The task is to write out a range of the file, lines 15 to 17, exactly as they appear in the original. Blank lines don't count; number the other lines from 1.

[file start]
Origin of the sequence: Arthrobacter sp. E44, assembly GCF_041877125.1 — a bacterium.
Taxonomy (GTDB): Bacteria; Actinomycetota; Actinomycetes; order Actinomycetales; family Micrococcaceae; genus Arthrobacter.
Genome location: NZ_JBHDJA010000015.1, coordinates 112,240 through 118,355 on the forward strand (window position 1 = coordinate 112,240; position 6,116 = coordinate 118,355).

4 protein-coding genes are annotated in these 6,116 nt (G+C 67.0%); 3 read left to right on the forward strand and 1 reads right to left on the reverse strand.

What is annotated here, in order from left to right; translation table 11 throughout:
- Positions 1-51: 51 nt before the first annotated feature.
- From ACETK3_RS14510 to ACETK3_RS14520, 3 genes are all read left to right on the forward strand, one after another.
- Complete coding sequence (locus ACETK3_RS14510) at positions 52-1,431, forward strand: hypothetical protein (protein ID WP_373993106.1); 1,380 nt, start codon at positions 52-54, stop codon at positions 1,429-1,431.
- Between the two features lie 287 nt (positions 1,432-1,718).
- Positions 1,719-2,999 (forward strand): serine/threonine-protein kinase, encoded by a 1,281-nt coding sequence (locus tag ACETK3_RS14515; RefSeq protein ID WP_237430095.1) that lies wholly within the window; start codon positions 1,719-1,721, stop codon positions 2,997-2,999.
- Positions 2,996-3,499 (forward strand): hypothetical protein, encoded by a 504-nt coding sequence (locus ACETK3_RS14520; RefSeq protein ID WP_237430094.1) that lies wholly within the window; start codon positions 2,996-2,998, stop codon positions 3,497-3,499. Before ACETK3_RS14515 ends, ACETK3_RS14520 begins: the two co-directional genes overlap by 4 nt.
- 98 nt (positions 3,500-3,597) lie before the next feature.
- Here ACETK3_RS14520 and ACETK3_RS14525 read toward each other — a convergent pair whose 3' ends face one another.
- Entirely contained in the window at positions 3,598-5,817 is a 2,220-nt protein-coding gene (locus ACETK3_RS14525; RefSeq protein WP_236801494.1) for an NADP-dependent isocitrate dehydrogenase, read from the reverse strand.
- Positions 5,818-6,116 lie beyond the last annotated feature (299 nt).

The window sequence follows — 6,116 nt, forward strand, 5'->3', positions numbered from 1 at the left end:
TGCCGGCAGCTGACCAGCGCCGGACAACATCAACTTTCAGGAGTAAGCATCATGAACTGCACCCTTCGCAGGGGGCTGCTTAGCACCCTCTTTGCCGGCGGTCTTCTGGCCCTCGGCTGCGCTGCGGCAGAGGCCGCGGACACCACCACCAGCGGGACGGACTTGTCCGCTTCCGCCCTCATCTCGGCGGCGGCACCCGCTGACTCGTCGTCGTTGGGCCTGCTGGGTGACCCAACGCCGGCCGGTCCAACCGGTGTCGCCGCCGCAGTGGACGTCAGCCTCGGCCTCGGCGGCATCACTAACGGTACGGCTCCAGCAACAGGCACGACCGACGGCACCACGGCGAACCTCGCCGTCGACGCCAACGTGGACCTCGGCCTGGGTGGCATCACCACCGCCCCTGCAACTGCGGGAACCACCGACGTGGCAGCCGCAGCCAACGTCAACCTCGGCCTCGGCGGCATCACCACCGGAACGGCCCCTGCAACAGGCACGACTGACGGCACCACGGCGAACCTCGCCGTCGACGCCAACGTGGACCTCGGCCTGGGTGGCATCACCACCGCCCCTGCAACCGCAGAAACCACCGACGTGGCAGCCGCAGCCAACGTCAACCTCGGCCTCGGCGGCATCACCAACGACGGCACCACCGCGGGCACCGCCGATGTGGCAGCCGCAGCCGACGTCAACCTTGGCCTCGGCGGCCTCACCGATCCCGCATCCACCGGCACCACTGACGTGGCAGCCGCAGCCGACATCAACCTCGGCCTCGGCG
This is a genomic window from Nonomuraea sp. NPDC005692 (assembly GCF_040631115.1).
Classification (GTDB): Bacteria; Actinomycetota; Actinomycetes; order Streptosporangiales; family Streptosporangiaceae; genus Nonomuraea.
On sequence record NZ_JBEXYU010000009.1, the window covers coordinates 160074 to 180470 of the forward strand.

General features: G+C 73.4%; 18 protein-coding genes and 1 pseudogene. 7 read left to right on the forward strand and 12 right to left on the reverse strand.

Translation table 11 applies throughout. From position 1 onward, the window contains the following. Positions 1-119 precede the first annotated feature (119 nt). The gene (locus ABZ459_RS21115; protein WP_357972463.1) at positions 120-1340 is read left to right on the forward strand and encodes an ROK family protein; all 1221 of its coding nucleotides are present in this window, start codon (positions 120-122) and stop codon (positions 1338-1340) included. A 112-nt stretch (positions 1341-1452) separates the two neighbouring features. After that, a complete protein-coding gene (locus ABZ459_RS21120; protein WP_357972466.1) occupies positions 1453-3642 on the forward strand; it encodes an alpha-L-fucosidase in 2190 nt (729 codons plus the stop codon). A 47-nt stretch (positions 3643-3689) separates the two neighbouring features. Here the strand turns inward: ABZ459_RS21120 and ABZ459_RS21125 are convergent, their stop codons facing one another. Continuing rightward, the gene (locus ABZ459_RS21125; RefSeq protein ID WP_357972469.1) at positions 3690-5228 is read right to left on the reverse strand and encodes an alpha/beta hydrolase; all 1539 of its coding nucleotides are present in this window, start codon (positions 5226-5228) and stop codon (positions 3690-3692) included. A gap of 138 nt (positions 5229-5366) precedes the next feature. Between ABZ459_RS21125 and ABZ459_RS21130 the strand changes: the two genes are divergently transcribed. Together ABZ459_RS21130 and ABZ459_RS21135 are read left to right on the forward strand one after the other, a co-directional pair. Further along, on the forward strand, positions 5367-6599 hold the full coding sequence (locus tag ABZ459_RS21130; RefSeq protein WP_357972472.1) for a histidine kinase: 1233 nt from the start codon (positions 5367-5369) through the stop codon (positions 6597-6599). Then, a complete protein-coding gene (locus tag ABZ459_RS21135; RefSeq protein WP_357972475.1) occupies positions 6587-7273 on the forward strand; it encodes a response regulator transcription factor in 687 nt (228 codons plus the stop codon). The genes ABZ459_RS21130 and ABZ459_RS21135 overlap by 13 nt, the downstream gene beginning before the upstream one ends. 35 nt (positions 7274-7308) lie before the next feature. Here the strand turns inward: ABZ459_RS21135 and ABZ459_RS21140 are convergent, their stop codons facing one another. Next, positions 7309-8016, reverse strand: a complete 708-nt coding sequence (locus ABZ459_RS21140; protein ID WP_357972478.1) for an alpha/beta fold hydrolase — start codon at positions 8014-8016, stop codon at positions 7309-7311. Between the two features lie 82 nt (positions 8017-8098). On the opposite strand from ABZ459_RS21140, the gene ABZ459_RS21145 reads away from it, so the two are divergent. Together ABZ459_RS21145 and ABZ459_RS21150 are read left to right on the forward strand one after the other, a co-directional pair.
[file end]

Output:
- Positions 5,818-6,116 lie beyond the last annotated feature (299 nt).

The window sequence follows — 6,116 nt, forward strand, 5'->3', positions numbered from 1 at the left end:
TGCCGGCAGCTGACCAGCGCCGGACAACATCAACTTTCAGGAGTAAGCATCATGAACTGCACCCTTCGCAGGGGGCTGCTTAGCACCCTCTTTGCCGGCGGTCTTCTGGCCCTCGGCTGCGCTGCGGCAGAGGCCGCGGACACCACCACCAGCGGGACGGACTTGTCCGCTTCCGCCCTCATCTCGGCGGCGGCACCCGCTGACTCGTCGTCGTTGGGCCTGCTGGGTGACCCAACGCCGGCCGGTCCAACCGGTGTCGCCGCCGCAGTGGACGTCAGCCTCGGCCTCGGCGGCATCACTAACGGTACGGCTCCAGCAACAGGCACGACCGACGGCACCACGGCGAACCTCGCCGTCGACGCCAACGTGGACCTCGGCCTGGGTGGCATCACCACCGCCCCTGCAACTGCGGGAACCACCGACGTGGCAGCCGCAGCCAACGTCAACCTCGGCCTCGGCGGCATCACCACCGGAACGGCCCCTGCAACAGGCACGACTGACGGCACCACGGCGAACCTCGCCGTCGACGCCAACGTGGACCTCGGCCTGGGTGGCATCACCACCGCCCCTGCAACCGCAGAAACCACCGACGTGGCAGCCGCAGCCAACGTCAACCTCGGCCTCGGCGGCATCACCAACGACGGCACCACCGCGGGCACCGCCGATGTGGCAGCCGCAGCCGACGTCAACCTTGGCCTCGGCGGCCTCACCGATCCCGCATCCACCGGCACCACTGACGTGGCAGCCGCAGCCGACATCAACCTCGGCCTCGGCG